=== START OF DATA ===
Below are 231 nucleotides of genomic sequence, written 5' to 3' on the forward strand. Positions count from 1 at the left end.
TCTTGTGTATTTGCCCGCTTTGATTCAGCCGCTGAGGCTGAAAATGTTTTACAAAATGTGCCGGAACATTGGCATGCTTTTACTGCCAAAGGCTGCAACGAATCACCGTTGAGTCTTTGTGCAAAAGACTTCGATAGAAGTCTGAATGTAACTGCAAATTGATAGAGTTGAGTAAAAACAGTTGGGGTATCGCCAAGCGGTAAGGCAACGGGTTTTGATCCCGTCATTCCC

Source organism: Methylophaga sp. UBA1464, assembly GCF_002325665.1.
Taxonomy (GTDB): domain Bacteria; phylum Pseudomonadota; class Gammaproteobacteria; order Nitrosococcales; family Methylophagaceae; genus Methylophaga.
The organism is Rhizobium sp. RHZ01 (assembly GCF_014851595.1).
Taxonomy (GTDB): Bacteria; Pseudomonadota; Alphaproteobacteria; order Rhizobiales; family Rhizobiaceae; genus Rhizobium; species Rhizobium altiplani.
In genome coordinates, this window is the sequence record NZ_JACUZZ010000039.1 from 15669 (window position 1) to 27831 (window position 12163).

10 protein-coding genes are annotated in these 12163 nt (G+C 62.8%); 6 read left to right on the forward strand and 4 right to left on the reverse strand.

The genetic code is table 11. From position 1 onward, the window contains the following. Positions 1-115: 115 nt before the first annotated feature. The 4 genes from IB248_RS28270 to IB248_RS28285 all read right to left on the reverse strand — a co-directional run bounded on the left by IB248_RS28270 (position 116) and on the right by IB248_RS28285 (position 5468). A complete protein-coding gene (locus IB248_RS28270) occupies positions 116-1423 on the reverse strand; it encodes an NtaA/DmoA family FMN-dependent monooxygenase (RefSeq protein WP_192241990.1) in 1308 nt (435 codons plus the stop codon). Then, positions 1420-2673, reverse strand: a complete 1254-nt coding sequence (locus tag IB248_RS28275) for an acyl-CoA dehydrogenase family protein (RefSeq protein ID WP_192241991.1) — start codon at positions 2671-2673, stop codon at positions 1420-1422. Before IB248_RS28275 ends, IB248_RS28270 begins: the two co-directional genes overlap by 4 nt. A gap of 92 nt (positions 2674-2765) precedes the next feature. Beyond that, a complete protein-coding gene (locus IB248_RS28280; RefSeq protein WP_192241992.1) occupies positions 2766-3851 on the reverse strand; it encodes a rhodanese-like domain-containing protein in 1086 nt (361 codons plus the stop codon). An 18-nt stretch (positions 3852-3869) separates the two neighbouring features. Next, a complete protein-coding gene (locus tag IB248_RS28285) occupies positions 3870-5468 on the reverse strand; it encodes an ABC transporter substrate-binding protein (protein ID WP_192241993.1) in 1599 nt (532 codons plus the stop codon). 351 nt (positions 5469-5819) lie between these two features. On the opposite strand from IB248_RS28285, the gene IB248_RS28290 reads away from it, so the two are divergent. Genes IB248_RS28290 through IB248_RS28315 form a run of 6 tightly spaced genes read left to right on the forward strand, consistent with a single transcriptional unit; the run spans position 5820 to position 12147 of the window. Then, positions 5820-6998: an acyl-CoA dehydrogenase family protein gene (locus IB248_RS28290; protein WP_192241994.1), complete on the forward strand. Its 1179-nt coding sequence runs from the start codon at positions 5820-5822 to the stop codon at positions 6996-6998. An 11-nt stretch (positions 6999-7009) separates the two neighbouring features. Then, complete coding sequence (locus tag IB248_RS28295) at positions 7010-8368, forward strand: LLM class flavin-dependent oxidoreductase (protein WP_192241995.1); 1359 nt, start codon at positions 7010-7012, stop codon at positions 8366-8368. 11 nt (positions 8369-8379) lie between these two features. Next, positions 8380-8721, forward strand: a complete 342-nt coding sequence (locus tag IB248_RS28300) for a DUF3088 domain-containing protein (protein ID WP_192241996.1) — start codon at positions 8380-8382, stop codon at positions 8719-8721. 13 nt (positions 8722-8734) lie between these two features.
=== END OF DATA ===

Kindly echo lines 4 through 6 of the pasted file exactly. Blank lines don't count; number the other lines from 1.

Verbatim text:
Taxonomy (GTDB): domain Bacteria; phylum Pseudomonadota; class Gammaproteobacteria; order Nitrosococcales; family Methylophagaceae; genus Methylophaga.
The organism is Rhizobium sp. RHZ01 (assembly GCF_014851595.1).
Taxonomy (GTDB): Bacteria; Pseudomonadota; Alphaproteobacteria; order Rhizobiales; family Rhizobiaceae; genus Rhizobium; species Rhizobium altiplani.